I really enjoyed reading through Jack’s hot take thread, and I think it was a great and valuable exercise (hence, the must-read rec). I do want to reflect on one of his China-related takes, and make a broader point about how the “Other Family’s Kid” [bierenjia de haizi\别人家的孩子] phenomenon relates to Western perceptions of Chinese AI policy.
Jack, co-founder of Anthropic and former policy director at OpenAI, writes: “China has a much more well-developed AI policy approach than that in Europe and the United States. China is actually surprisingly good at regulating things around, say, synthetic media.” It’s actually not an uncommon take. Of the policymakers I talk to and hear from, I would say that at least a plurality would agree with Jack’s take (though many might emphasize techno-industrial policy rather than regulation).
If you grew up with Chinese parents, you probably got used to hearing about that Other Family’s Kid. Look at how well that Other Family’s Kid is doing. The “why aren’t you doing better?” was left implicit. If you were Chinese American, that other kid was probably doing really well at piano and math.
The “Other Family’s Kid” phenomenon can help us unpack Jack’s take about China’s “much more well-developed AI policy approach,” in particular on regulating synthetic media. It’s actually not all that surprising that China has been aggressive about regulating deepfakes. As Emmie Hine and Luciano Floridi have convincingly laid out, China’s deepfake approach is a product of less free speech protections, a longstanding history of enforcing real-name verification, and a political system that is much more dependent on maintaining strict control over Internet content. That other family’s kid is not better than your kid. They’re just different kids. And, at the risk of taking the analogy too far, in this case, that other kid is a product of some really messed up family dynamics.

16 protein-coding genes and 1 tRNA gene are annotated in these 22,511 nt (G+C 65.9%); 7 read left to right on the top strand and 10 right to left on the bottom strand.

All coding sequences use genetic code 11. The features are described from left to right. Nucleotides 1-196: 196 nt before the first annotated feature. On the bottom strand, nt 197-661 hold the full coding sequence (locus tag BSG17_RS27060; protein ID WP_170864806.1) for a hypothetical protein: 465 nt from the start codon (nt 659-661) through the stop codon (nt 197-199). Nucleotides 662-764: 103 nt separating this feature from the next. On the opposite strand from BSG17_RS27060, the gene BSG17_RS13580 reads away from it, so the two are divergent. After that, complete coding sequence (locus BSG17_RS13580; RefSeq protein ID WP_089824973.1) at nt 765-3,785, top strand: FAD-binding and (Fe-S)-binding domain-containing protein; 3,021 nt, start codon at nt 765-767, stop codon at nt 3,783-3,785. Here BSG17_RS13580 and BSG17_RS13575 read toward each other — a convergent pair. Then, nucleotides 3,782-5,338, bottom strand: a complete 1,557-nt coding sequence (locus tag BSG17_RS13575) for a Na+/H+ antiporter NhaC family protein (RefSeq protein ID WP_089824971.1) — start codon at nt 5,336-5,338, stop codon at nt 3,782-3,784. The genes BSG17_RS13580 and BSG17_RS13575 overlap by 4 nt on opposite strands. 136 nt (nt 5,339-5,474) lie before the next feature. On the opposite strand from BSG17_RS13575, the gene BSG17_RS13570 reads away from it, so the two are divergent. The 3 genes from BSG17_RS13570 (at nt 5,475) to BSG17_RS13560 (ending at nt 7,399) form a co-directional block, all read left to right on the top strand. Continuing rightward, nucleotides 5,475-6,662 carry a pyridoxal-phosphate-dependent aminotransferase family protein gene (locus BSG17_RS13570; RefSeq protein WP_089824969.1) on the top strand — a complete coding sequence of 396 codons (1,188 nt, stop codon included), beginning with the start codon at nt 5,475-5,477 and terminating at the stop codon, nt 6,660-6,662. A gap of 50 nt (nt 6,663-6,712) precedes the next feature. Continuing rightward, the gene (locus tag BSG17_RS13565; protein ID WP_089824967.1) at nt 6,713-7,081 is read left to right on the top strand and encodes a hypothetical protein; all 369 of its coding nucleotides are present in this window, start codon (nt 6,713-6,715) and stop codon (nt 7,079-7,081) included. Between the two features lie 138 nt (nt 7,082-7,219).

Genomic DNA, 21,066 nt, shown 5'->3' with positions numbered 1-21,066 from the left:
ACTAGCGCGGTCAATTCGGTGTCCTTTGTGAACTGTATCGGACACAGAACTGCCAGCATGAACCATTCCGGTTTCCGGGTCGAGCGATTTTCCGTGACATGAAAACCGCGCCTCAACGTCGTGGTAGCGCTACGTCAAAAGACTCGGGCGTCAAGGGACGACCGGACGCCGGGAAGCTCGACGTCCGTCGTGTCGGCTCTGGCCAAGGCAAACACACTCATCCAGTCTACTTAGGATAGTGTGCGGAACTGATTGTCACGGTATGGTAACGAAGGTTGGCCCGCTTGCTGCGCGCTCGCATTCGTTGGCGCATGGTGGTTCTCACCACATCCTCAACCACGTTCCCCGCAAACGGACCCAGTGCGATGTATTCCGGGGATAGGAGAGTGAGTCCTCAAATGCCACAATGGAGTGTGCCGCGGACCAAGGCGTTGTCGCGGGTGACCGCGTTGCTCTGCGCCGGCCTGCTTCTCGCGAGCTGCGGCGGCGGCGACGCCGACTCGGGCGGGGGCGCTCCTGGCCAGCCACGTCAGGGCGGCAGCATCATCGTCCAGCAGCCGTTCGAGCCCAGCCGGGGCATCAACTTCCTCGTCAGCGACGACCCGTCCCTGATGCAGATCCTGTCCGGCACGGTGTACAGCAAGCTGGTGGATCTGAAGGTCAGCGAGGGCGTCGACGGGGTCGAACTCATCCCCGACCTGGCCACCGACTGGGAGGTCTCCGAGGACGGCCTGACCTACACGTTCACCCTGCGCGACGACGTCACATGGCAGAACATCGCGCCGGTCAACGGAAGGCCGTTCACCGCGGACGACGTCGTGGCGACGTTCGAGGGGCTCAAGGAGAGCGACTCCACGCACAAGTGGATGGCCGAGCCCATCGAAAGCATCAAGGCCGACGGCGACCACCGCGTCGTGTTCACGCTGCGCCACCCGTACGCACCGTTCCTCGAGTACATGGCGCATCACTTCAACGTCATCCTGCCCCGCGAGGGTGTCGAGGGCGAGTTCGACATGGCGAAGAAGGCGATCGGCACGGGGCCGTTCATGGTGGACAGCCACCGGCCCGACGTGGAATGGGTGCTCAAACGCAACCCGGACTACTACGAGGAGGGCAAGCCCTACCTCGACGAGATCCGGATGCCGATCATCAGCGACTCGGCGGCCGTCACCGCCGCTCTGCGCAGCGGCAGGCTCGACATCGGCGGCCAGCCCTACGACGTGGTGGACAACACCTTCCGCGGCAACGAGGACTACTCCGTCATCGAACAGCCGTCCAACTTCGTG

Should-read: Special Competitive Studies Project’s newsletter
I gained a lot insight from catching up on issues of the SCSP’s “2-2-2” newsletter over this past week. The SCSP team expertly contextualizes key topics in U.S. technology policy with both historical precedents and cross-country comparisons. SCSP is a nonprofit that aims to improve U.S. technological competitiveness.
Luz Ding, for SupChina, has a great backgrounder on Qianxun. Includes details on Qianxun’s provision of navigation services to other Chinese tech companies, as well as the possibility that it could become a target of U.S. government scrutiny. Barry van Wyk’s SupChina post also helped shape this issue’s analysis of Qianxun.
Should-read: A Survey of the Potential Long-term Impacts of AI
For the Conference on AI, Ethics, and Society, Sam Clarke and Jess Whittelstone analyze “how AI could lead to long-term chances in science, cooperation, power, epistemics, and values. We review the state of existing research in each of these areas and highlight priority questions for future research.”
Thank you for reading and engaging.
These are Jeff Ding's (sometimes) weekly translations of Chinese-language musings on AI and related topics. Jeff is an Assistant Professor of Political Science at George Washington University.
Check out the archive of all past issues here & please subscribe here to support ChinAI under a Guardian/Wikipedia-style tipping model (everyone gets the same content but those who can pay for a subscription will support access for all).
Any suggestions or feedback? Let me know at firstname.lastname@example.org or on Twitter at @jjding99